The Challenge of Code Mixing and Code Switching:

By Dalal Aboel Seoud
Submitted to Session P2630 (Using Media to Overcome Challenges, 2011 Annual Meeting
LCD Projector without Audio;
One of the challenges facing students studying Arabic as a foreign language is the diaglossic sociolinguistic situation where native speakers use code mixing and code switching of different levels of the language. Consequently, students become culturally shocked as they find out they are facing multilayered levels of code switching and code mixing of the language. Ryding (1991) says that this frustrates students and discourages them from continuing studying the language. Ironically enough, this code switching/mixing situation is not reflected in their classes; which concentrate on either Modern Standard Arabic (MSA) or on Colloquial.
Speaking of this language phenomena, this paper concentrates on three of Badawi’s five levels of Arabic language, namely, (a) MSA; the language of newspaper and modern literature, (b) Colloquial of the educated, which is a combination of MSA and Colloquial and is used as a prestigious form of the spoken dialect suitable for speaking in formal settings and about important issues, and finally, (c) enlighted Colloquial, used by literates in daily situations. The researcher believes that as students become confident in using these three levels, they will be able to manage successfully with the code mixing as well be aware of the other two varieties.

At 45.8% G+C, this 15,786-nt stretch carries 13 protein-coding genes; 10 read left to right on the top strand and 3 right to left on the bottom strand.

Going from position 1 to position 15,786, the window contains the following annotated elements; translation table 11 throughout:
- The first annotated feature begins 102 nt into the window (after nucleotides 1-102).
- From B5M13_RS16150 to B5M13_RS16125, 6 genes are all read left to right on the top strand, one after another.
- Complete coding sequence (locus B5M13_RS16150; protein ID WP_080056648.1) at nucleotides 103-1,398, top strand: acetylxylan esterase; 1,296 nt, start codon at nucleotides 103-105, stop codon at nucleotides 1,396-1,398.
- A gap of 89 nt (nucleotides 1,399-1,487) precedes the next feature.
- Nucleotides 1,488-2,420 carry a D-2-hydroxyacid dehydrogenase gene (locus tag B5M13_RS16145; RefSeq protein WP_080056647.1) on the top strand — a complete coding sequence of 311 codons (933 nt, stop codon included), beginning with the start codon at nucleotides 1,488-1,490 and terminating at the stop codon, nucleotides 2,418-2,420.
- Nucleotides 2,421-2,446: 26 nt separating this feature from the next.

The researcher, therefore, has analyzed the language of a number of T.V. talk show scripts characterized by using Colloquial of the educated, for the purpose of supplying students with some key points for using this language level, as well as making them aware of the differences between the three levels of language considered. The researcher has also designed three different “hands on” tasks, using an authentic newspaper article, to train students on code mixing and switching in different social situations, to deal with the problems faced in diaglossic situations.